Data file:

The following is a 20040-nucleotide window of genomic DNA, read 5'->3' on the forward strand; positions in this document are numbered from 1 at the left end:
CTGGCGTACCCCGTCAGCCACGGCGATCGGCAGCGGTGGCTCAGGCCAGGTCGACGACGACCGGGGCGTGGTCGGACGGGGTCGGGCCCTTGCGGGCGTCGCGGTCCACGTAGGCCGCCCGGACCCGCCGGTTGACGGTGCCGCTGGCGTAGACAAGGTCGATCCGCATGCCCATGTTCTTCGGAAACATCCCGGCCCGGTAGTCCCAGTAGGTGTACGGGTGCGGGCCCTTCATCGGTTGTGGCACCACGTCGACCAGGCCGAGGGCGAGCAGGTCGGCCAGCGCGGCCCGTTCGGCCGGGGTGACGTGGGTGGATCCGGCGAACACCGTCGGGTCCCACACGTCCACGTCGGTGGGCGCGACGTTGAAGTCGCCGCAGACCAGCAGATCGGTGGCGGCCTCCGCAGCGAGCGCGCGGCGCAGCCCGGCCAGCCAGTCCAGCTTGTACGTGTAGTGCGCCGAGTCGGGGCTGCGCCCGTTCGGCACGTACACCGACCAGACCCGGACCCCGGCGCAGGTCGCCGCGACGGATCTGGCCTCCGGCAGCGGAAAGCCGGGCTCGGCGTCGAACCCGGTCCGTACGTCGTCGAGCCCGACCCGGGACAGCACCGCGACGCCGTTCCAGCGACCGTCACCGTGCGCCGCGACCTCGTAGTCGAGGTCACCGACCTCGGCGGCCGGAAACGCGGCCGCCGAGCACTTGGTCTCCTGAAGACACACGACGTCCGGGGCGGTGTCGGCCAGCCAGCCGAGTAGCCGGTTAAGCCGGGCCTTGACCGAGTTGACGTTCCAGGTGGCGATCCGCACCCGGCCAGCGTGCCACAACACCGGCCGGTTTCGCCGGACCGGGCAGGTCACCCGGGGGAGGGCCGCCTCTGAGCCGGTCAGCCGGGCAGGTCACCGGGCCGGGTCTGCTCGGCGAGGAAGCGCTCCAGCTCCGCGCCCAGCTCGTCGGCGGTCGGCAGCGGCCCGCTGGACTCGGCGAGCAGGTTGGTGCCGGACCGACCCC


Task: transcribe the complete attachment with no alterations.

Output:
The following is a 20040-nucleotide window of genomic DNA, read 5'->3' on the forward strand; positions in this document are numbered from 1 at the left end:
CTGGCGTACCCCGTCAGCCACGGCGATCGGCAGCGGTGGCTCAGGCCAGGTCGACGACGACCGGGGCGTGGTCGGACGGGGTCGGGCCCTTGCGGGCGTCGCGGTCCACGTAGGCCGCCCGGACCCGCCGGTTGACGGTGCCGCTGGCGTAGACAAGGTCGATCCGCATGCCCATGTTCTTCGGAAACATCCCGGCCCGGTAGTCCCAGTAGGTGTACGGGTGCGGGCCCTTCATCGGTTGTGGCACCACGTCGACCAGGCCGAGGGCGAGCAGGTCGGCCAGCGCGGCCCGTTCGGCCGGGGTGACGTGGGTGGATCCGGCGAACACCGTCGGGTCCCACACGTCCACGTCGGTGGGCGCGACGTTGAAGTCGCCGCAGACCAGCAGATCGGTGGCGGCCTCCGCAGCGAGCGCGCGGCGCAGCCCGGCCAGCCAGTCCAGCTTGTACGTGTAGTGCGCCGAGTCGGGGCTGCGCCCGTTCGGCACGTACACCGACCAGACCCGGACCCCGGCGCAGGTCGCCGCGACGGATCTGGCCTCCGGCAGCGGAAAGCCGGGCTCGGCGTCGAACCCGGTCCGTACGTCGTCGAGCCCGACCCGGGACAGCACCGCGACGCCGTTCCAGCGACCGTCACCGTGCGCCGCGACCTCGTAGTCGAGGTCACCGACCTCGGCGGCCGGAAACGCGGCCGCCGAGCACTTGGTCTCCTGAAGACACACGACGTCCGGGGCGGTGTCGGCCAGCCAGCCGAGTAGCCGGTTAAGCCGGGCCTTGACCGAGTTGACGTTCCAGGTGGCGATCCGCACCCGGCCAGCGTGCCACAACACCGGCCGGTTTCGCCGGACCGGGCAGGTCACCCGGGGGAGGGCCGCCTCTGAGCCGGTCAGCCGGGCAGGTCACCGGGCCGGGTCTGCTCGGCGAGGAAGCGCTCCAGCTCCGCGCCCAGCTCGTCGGCGGTCGGCAGCGGCCCGCTGGACTCGGCGAGCAGGTTGGTGCCGGACCGACCCC